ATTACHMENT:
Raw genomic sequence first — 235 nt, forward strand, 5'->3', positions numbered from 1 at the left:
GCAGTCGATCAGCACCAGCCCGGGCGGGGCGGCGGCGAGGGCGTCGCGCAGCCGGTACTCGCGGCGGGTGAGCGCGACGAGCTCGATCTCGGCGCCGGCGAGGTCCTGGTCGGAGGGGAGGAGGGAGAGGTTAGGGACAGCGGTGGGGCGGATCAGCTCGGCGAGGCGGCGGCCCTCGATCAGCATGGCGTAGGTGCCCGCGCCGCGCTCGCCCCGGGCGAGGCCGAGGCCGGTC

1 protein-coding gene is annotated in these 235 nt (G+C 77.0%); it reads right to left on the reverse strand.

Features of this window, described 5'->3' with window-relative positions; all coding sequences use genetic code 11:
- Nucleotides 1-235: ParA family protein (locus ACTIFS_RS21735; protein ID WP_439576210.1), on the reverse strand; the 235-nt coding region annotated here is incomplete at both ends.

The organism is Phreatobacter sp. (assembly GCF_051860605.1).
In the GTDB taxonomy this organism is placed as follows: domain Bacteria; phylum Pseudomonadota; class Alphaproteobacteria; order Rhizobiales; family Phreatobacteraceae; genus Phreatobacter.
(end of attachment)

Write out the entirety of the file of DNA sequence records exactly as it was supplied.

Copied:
Raw genomic sequence first — 235 nt, forward strand, 5'->3', positions numbered from 1 at the left:
GCAGTCGATCAGCACCAGCCCGGGCGGGGCGGCGGCGAGGGCGTCGCGCAGCCGGTACTCGCGGCGGGTGAGCGCGACGAGCTCGATCTCGGCGCCGGCGAGGTCCTGGTCGGAGGGGAGGAGGGAGAGGTTAGGGACAGCGGTGGGGCGGATCAGCTCGGCGAGGCGGCGGCCCTCGATCAGCATGGCGTAGGTGCCCGCGCCGCGCTCGCCCCGGGCGAGGCCGAGGCCGGTC

1 protein-coding gene is annotated in these 235 nt (G+C 77.0%); it reads right to left on the reverse strand.

Features of this window, described 5'->3' with window-relative positions; all coding sequences use genetic code 11:
- Nucleotides 1-235: ParA family protein (locus ACTIFS_RS21735; protein ID WP_439576210.1), on the reverse strand; the 235-nt coding region annotated here is incomplete at both ends.

The organism is Phreatobacter sp. (assembly GCF_051860605.1).
In the GTDB taxonomy this organism is placed as follows: domain Bacteria; phylum Pseudomonadota; class Alphaproteobacteria; order Rhizobiales; family Phreatobacteraceae; genus Phreatobacter.